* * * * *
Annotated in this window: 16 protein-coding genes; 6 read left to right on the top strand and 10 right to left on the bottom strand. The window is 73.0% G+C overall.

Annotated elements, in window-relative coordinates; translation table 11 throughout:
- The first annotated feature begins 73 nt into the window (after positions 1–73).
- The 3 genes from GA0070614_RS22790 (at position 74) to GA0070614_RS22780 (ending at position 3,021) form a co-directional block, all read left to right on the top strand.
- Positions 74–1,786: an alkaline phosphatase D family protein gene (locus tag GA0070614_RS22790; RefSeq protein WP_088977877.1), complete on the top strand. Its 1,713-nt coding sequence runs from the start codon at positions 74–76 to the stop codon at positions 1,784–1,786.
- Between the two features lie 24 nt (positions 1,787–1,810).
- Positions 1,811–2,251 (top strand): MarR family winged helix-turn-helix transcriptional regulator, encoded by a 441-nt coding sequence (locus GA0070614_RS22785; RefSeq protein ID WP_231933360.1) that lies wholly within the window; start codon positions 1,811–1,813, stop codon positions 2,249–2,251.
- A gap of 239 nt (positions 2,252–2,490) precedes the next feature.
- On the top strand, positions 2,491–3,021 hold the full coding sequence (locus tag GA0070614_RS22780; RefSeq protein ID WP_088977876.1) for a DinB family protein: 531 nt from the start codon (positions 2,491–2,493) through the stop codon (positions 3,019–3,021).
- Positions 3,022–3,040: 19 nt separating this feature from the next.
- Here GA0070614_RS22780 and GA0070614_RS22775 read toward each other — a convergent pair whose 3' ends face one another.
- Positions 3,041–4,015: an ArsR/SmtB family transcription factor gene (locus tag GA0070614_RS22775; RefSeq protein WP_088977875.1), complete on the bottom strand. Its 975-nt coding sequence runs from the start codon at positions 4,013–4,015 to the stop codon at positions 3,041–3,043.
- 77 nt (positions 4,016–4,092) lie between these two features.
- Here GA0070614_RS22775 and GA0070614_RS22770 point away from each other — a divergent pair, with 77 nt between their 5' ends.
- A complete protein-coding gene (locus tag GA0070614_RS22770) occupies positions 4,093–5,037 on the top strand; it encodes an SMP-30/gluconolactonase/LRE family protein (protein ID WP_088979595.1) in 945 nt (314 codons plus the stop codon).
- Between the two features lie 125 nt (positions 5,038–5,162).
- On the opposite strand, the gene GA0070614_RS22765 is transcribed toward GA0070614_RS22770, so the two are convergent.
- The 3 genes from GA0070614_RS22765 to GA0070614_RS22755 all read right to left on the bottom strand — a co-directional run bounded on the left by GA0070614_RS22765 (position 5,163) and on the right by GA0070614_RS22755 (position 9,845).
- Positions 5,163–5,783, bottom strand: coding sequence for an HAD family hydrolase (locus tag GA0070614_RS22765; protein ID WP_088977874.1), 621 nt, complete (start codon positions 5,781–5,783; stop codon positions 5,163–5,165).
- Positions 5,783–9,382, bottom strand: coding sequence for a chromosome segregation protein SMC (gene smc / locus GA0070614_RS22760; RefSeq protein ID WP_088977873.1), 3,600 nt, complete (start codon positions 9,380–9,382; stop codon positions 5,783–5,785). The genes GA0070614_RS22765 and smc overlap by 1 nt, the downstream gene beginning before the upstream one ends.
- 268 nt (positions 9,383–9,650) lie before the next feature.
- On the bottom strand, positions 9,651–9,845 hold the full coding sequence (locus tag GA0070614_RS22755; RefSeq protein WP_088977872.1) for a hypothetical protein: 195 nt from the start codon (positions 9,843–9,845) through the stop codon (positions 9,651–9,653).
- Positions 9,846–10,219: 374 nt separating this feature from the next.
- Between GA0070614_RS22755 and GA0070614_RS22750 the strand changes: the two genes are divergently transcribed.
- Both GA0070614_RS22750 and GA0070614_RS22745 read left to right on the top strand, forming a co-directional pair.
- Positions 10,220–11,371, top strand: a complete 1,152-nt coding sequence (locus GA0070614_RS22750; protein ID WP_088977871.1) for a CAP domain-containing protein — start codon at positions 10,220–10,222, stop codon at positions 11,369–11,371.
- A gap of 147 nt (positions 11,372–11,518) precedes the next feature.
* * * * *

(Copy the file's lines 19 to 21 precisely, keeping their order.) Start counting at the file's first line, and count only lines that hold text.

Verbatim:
- Positions 5,163–5,783, bottom strand: coding sequence for an HAD family hydrolase (locus tag GA0070614_RS22765; protein ID WP_088977874.1), 621 nt, complete (start codon positions 5,781–5,783; stop codon positions 5,163–5,165).
- Positions 5,783–9,382, bottom strand: coding sequence for a chromosome segregation protein SMC (gene smc / locus GA0070614_RS22760; RefSeq protein ID WP_088977873.1), 3,600 nt, complete (start codon positions 9,380–9,382; stop codon positions 5,783–5,785). The genes GA0070614_RS22765 and smc overlap by 1 nt, the downstream gene beginning before the upstream one ends.
- 268 nt (positions 9,383–9,650) lie before the next feature.